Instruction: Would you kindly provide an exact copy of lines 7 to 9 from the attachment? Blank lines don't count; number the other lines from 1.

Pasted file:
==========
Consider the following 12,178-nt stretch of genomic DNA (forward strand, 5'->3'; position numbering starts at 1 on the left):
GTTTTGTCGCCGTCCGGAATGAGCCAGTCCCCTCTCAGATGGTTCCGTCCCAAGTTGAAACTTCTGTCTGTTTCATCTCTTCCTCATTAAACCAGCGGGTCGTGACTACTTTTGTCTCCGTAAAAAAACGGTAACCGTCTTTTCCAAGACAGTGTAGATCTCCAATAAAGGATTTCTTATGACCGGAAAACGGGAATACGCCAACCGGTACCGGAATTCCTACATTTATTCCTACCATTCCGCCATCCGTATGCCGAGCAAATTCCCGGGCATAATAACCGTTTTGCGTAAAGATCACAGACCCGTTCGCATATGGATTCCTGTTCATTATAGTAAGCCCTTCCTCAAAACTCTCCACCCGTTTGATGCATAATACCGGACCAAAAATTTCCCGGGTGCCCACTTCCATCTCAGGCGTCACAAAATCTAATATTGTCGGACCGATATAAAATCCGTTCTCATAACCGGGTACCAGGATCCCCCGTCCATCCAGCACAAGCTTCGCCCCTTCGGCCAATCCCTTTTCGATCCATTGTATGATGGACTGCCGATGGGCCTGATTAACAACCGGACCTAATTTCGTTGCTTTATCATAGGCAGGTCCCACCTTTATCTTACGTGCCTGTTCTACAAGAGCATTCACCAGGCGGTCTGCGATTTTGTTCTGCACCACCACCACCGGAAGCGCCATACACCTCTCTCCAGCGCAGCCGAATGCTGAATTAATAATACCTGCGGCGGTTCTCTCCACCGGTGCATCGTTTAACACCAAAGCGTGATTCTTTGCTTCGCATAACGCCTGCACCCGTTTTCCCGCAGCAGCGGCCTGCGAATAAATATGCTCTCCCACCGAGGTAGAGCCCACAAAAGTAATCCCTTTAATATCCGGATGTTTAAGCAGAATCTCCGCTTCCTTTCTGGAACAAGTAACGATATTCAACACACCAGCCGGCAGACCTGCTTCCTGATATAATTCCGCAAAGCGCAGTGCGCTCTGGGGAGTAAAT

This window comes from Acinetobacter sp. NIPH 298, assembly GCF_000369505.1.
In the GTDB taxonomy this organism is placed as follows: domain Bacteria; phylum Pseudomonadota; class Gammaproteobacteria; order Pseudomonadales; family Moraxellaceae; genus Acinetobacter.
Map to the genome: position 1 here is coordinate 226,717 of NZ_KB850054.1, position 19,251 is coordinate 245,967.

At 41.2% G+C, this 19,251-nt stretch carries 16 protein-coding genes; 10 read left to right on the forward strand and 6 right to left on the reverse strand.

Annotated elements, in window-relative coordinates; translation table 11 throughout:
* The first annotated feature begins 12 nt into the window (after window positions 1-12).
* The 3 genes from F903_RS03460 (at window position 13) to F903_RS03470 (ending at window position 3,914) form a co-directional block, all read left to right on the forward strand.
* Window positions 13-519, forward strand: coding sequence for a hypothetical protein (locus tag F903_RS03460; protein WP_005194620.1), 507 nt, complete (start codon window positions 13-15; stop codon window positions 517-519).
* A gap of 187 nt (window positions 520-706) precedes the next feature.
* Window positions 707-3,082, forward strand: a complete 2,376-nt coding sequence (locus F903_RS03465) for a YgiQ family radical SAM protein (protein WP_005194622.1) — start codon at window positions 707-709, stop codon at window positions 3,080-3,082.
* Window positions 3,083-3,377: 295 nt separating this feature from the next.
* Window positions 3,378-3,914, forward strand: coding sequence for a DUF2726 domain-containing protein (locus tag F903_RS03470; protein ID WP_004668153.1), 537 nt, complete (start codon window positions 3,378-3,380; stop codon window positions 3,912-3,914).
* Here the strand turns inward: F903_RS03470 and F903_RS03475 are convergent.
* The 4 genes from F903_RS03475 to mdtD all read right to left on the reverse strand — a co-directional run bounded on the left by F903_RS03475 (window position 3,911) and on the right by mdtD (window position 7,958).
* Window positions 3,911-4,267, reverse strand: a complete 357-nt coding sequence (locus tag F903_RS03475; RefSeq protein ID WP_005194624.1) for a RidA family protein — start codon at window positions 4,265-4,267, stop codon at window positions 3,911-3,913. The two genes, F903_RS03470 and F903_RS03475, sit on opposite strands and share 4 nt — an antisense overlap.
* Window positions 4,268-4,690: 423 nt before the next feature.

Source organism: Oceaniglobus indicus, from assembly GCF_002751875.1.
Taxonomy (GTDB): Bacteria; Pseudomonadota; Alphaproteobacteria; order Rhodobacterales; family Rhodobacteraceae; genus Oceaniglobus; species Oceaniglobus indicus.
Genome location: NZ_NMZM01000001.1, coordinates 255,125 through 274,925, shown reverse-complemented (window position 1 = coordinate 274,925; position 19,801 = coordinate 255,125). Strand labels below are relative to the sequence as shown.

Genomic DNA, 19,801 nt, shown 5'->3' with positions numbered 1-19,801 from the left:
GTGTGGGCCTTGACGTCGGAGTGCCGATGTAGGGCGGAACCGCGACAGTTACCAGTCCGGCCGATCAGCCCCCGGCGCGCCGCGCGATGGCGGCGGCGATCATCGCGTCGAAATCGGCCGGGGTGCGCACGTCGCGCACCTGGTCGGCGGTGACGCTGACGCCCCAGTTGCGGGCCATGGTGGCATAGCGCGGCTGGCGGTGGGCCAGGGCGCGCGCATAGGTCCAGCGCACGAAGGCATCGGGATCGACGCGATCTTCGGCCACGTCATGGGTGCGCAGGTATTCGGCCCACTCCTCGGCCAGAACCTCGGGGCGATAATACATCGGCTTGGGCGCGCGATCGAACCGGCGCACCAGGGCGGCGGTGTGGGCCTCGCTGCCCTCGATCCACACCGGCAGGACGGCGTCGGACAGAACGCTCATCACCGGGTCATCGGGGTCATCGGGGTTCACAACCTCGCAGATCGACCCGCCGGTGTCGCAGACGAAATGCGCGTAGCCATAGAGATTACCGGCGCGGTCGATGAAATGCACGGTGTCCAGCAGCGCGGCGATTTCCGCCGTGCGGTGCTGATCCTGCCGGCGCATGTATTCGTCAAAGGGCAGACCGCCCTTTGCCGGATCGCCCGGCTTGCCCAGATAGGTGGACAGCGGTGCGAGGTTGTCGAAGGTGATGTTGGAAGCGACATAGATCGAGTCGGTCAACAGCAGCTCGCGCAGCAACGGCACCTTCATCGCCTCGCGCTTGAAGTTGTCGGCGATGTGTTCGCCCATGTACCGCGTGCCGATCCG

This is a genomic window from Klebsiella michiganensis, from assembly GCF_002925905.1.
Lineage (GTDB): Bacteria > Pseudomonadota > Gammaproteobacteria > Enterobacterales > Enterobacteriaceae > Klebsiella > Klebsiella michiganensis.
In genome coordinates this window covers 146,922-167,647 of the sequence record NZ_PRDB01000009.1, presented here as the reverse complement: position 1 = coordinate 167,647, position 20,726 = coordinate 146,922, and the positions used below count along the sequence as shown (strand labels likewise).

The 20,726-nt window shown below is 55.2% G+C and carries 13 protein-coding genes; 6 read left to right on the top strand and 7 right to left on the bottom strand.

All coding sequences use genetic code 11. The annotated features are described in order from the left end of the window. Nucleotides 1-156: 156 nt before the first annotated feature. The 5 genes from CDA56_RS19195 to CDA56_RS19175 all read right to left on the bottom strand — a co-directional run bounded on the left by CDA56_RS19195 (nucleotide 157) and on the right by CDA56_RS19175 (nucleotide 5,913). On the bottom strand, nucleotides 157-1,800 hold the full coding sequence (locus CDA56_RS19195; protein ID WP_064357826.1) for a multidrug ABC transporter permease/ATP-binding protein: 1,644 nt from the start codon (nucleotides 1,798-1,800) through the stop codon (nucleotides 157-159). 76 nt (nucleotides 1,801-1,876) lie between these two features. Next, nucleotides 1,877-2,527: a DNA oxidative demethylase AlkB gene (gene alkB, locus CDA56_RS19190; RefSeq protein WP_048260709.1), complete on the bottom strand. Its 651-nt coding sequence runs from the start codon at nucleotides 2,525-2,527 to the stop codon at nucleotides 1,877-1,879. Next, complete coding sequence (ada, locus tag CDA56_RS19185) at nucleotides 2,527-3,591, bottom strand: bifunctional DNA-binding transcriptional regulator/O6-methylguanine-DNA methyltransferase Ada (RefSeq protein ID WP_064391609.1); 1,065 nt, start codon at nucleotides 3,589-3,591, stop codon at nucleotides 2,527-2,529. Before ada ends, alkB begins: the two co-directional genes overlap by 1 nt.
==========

Annotated elements, in window-relative coordinates; translation table 11 throughout:
* The first annotated feature begins 12 nt into the window (after window positions 1-12).
* The 3 genes from F903_RS03460 (at window position 13) to F903_RS03470 (ending at window position 3,914) form a co-directional block, all read left to right on the forward strand.